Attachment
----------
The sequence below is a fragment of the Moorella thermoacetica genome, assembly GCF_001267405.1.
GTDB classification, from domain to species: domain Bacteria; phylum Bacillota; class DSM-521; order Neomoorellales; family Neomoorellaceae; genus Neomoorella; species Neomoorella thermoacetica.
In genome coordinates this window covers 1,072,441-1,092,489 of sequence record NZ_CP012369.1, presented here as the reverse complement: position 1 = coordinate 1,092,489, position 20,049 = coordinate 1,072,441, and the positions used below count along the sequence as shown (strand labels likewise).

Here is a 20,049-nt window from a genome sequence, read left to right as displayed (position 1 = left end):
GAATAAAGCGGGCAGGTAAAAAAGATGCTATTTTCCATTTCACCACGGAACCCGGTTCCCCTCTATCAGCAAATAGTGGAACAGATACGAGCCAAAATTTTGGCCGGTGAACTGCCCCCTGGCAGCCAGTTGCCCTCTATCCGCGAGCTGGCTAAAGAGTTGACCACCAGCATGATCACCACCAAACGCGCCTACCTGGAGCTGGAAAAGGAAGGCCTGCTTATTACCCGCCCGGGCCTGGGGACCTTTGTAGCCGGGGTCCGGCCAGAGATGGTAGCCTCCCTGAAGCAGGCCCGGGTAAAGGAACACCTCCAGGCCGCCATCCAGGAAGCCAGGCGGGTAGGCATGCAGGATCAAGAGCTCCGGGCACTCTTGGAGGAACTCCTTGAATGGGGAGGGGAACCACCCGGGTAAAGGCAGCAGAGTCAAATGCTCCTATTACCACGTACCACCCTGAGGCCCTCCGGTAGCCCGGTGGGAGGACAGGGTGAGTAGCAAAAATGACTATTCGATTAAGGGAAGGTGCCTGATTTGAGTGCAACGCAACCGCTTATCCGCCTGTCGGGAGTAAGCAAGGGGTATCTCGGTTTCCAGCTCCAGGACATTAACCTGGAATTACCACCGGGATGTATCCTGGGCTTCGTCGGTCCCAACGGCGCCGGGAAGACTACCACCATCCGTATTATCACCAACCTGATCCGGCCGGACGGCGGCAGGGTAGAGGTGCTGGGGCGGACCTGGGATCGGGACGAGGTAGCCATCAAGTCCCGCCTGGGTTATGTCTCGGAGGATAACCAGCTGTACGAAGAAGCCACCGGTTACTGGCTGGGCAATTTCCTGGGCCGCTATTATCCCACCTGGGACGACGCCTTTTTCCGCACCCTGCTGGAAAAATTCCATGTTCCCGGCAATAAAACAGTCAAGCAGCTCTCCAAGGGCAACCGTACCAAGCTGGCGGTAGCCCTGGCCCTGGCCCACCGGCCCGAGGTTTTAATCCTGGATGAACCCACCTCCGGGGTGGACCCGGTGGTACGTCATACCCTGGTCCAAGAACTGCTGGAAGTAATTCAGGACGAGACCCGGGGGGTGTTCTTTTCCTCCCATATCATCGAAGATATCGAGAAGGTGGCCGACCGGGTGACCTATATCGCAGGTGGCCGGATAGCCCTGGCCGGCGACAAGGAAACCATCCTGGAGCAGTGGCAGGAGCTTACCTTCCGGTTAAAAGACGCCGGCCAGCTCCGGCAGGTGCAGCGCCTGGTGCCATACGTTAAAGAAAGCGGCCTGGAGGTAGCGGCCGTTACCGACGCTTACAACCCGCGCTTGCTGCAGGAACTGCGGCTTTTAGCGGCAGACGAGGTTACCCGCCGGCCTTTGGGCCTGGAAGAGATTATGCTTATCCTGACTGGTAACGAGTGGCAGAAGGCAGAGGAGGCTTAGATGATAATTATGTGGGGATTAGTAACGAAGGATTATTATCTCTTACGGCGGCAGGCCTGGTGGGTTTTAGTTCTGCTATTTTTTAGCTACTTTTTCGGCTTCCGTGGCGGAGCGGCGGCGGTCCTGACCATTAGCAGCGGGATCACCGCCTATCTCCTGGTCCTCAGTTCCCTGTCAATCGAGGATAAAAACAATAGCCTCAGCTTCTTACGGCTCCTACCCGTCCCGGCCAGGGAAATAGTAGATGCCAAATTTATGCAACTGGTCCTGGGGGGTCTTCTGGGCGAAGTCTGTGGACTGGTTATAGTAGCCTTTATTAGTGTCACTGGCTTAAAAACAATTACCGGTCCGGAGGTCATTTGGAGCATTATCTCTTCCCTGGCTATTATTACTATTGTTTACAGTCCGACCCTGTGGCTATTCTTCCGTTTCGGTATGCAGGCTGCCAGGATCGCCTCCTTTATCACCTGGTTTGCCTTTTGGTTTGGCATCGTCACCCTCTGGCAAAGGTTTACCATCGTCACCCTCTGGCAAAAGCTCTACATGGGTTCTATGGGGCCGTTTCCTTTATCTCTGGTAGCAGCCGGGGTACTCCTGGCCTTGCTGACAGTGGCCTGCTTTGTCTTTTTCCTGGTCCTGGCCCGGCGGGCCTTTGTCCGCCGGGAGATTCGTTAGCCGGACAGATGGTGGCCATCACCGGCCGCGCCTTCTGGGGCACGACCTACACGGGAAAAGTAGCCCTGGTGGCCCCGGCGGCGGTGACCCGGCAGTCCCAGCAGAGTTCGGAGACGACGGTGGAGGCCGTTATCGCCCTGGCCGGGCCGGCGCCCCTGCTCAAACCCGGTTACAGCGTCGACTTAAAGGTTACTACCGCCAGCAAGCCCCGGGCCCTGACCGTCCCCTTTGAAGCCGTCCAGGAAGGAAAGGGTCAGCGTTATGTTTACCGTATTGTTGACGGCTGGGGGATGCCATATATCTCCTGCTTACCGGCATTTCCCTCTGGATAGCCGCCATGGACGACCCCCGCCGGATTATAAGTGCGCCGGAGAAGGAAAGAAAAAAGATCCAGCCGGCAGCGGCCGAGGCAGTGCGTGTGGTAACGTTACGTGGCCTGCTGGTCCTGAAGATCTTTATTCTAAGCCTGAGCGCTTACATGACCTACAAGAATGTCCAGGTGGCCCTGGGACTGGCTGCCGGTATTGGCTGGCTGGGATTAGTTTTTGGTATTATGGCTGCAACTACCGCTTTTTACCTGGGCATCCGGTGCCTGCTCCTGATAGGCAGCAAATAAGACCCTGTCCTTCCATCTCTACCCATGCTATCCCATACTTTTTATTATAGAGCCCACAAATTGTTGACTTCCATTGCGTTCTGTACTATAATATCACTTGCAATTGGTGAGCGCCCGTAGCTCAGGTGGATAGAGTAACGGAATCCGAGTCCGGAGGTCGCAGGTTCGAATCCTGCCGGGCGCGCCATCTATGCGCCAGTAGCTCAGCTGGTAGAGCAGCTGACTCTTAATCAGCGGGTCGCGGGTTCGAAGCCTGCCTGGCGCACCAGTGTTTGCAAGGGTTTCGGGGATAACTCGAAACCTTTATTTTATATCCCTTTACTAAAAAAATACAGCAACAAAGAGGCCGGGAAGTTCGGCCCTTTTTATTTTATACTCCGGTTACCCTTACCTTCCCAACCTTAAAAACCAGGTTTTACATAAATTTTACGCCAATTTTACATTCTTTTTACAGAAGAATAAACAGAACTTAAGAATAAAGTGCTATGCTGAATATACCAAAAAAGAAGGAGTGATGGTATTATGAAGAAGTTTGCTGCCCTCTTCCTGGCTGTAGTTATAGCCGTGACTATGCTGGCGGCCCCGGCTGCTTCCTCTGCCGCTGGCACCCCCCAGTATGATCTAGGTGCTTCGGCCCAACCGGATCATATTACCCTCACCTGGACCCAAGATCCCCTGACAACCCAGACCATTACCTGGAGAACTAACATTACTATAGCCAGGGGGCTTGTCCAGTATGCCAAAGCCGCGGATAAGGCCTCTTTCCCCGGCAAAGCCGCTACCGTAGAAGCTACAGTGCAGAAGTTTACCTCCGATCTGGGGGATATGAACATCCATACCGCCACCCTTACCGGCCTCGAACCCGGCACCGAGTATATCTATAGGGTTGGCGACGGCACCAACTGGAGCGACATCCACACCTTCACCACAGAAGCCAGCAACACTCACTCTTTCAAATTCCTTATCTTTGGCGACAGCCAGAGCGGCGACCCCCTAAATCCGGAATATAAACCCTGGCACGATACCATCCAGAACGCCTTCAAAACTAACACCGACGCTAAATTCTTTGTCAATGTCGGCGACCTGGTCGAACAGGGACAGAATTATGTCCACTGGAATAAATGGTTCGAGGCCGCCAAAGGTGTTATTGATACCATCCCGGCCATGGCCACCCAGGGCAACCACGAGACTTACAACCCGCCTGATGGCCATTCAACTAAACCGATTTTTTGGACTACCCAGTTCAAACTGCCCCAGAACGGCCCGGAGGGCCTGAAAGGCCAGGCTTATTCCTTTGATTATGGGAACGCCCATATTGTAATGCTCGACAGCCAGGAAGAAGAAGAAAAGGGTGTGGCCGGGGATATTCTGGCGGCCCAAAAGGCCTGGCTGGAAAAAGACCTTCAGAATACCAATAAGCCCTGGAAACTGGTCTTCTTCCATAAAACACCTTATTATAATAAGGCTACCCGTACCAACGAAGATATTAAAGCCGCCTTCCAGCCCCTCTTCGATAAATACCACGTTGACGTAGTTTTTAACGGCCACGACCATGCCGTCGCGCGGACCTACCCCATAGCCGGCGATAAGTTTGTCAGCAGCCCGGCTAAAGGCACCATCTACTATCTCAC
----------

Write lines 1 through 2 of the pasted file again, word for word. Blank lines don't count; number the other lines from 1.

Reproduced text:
The sequence below is a fragment of the Moorella thermoacetica genome, assembly GCF_001267405.1.
GTDB classification, from domain to species: domain Bacteria; phylum Bacillota; class DSM-521; order Neomoorellales; family Neomoorellaceae; genus Neomoorella; species Neomoorella thermoacetica.